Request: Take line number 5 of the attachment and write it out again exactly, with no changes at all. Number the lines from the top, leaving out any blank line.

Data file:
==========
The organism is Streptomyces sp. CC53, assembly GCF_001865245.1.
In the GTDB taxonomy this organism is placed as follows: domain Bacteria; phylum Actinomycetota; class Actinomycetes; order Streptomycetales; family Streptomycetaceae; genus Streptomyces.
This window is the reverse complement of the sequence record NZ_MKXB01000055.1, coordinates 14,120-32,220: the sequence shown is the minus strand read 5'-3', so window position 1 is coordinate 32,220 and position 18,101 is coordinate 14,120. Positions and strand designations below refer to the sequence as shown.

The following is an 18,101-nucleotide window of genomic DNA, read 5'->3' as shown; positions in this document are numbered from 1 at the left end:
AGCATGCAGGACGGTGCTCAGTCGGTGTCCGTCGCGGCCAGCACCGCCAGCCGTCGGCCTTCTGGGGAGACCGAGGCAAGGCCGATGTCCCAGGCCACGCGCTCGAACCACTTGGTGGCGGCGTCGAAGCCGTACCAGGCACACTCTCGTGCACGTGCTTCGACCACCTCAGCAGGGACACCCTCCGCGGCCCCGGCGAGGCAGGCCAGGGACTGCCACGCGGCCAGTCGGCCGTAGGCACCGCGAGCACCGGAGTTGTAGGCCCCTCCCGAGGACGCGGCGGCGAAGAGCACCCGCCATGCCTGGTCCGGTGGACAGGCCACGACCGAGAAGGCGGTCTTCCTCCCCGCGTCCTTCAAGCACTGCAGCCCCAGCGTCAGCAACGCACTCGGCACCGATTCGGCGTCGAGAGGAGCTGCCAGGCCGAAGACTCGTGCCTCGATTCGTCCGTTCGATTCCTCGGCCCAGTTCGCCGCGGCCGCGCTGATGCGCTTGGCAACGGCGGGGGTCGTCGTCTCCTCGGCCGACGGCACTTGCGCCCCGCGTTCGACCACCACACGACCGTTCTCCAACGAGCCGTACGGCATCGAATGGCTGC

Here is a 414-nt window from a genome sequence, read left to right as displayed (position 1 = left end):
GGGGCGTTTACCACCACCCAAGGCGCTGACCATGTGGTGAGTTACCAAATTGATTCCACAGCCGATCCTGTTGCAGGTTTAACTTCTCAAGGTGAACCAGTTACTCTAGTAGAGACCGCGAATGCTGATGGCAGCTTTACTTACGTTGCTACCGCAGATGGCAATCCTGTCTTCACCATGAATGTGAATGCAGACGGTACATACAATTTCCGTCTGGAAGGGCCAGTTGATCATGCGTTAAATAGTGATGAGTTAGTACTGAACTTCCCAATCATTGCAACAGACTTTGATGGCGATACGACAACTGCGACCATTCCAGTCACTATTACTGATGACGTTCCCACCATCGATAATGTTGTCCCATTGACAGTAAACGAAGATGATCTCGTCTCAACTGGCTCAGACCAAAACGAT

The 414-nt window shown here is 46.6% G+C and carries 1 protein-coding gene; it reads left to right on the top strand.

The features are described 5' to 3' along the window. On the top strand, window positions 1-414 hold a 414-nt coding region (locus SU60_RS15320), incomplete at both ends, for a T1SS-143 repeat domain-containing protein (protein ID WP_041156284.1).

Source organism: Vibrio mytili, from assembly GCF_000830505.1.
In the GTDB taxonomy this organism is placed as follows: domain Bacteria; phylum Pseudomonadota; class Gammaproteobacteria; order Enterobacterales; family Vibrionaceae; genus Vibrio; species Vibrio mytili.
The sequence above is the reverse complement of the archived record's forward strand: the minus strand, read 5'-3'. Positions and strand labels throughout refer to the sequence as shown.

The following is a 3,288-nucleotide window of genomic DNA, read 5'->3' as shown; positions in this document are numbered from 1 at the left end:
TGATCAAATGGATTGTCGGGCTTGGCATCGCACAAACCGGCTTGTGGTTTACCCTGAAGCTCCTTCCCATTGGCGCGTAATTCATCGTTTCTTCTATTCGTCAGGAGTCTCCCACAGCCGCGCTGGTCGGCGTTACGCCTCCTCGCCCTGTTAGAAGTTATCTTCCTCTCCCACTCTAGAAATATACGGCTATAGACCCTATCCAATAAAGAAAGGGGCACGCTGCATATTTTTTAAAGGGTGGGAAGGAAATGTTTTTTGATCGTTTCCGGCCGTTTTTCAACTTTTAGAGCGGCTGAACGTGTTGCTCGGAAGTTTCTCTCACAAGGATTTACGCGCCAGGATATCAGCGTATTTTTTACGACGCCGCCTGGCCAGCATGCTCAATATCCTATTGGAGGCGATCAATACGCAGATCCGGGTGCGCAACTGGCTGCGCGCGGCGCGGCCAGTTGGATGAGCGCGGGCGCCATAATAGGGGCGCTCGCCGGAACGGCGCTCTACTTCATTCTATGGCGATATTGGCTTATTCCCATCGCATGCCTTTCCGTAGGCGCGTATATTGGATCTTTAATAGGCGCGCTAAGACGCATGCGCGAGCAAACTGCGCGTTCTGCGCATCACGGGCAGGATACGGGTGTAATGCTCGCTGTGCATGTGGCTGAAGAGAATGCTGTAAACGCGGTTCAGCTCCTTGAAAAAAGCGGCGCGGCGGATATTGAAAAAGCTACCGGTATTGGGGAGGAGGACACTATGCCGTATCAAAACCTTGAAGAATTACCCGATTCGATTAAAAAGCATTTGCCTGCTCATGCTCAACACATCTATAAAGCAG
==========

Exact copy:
AGCATGCAGGACGGTGCTCAGTCGGTGTCCGTCGCGGCCAGCACCGCCAGCCGTCGGCCTTCTGGGGAGACCGAGGCAAGGCCGATGTCCCAGGCCACGCGCTCGAACCACTTGGTGGCGGCGTCGAAGCCGTACCAGGCACACTCTCGTGCACGTGCTTCGACCACCTCAGCAGGGACACCCTCCGCGGCCCCGGCGAGGCAGGCCAGGGACTGCCACGCGGCCAGTCGGCCGTAGGCACCGCGAGCACCGGAGTTGTAGGCCCCTCCCGAGGACGCGGCGGCGAAGAGCACCCGCCATGCCTGGTCCGGTGGACAGGCCACGACCGAGAAGGCGGTCTTCCTCCCCGCGTCCTTCAAGCACTGCAGCCCCAGCGTCAGCAACGCACTCGGCACCGATTCGGCGTCGAGAGGAGCTGCCAGGCCGAAGACTCGTGCCTCGATTCGTCCGTTCGATTCCTCGGCCCAGTTCGCCGCGGCCGCGCTGATGCGCTTGGCAACGGCGGGGGTCGTCGTCTCCTCGGCCGACGGCACTTGCGCCCCGCGTTCGACCACCACACGACCGTTCTCCAACGAGCCGTACGGCATCGAATGGCTGC